3. If you could time travel, what time period would you like to experience?
DV: The mid-to-late sixties! I’m a fan of That Girl, and I would wear just about everything Marlo Thomas/Anne Marie wears on that show without changing a thing. I also own a 1967 Sears Catalog, and whenever I take a moment to flip through, I think if I had a time machine, I’d go straight to Sears.
4. Who is your style icon?
DV: This has always been a tough question for me, because I change my mind so much. One season I want to channel Gwen Stefani and the next year Audrey Hepburn. And sometimes emulating someone else’s style can lead to massive frustration (Audrey Hepburn did not have boobs or hips!).
One person whose style I am constantly impressed by is Anna Wintour. She sees every trend but has her own clear look. She never appears to be hiding behind her clothes or trying to use them to be loud or make a statement for her, but she doesn’t hide behind a wall of black like so many other people in the fashion industry.
These days I’m more impressed by people who have their own distinctive look and can translate that to any occasion than by people who are in the latest trends. The other day I saw a woman in a white T-shirt and jeans, and Burberry Nova Check belt, ballet flats, handbag, and scarf. Not a lot of people would wear that much of the same, recognizable print, but she looked GREAT.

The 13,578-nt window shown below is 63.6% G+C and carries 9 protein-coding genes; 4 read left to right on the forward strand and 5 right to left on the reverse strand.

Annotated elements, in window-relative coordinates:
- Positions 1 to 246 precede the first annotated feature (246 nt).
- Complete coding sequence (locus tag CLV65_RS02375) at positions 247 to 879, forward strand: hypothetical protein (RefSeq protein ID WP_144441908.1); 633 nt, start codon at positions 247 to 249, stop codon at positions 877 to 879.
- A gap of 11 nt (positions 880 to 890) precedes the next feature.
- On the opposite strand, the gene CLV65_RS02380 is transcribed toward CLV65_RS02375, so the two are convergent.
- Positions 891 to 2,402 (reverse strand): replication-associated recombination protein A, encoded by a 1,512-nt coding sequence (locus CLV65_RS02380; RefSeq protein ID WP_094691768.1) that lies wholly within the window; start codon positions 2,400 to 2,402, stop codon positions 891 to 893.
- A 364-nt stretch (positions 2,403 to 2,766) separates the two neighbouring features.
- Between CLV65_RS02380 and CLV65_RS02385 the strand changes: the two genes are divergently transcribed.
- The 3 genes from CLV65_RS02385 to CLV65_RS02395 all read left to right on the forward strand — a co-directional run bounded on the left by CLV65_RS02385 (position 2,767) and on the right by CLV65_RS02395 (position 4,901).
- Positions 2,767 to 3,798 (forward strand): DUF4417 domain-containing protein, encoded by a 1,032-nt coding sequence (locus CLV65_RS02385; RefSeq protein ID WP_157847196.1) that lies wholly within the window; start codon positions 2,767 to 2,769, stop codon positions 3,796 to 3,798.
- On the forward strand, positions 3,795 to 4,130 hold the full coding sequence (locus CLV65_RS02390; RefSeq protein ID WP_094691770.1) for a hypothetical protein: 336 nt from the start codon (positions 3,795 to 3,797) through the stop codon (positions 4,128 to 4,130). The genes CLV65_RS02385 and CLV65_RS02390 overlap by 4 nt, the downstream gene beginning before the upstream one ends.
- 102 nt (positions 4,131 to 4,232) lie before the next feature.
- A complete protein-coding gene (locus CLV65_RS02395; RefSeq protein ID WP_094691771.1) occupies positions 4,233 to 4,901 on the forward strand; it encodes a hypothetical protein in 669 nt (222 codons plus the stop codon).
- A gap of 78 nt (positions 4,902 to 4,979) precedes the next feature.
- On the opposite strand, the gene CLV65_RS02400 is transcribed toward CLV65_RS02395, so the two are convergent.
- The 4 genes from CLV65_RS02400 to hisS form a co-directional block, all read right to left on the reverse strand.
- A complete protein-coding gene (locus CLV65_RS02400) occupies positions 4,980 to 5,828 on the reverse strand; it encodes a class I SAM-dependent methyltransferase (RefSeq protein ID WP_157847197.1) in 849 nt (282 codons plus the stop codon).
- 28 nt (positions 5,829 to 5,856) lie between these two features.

5. Describe your style.
DV: Colorful, feminine, whimsical. I prefer dresses over pants and heels (though I can only go so high) over sneakers. Practicality sometimes overrides what I want to wear, which usually makes me cranky. I guess in a nutshell, I’m sort of a cross between sixties mod and eighties preppy. I think.
6. What stylish books/authors do you follow?
DV: My fiction tastes tend to run toward humorous mystery (Janet Evanovich, Gretchen Archer) and chicklit (love Sophie Kinsella and Meg Cabot), but I also enjoy non-fiction memoirs (especially Jen Lancaster), and I do love an inspirational biography or memoir by a fashion industry insider. I’ve read Jennifer Lopez TRUE LOVE, Ashley Graham A NEW MODEL, and everything written by Simon Doonan. I think there’s something fascinating in everyone’s stories and getting lost in someone else’s reality helps me invent different characters in my books.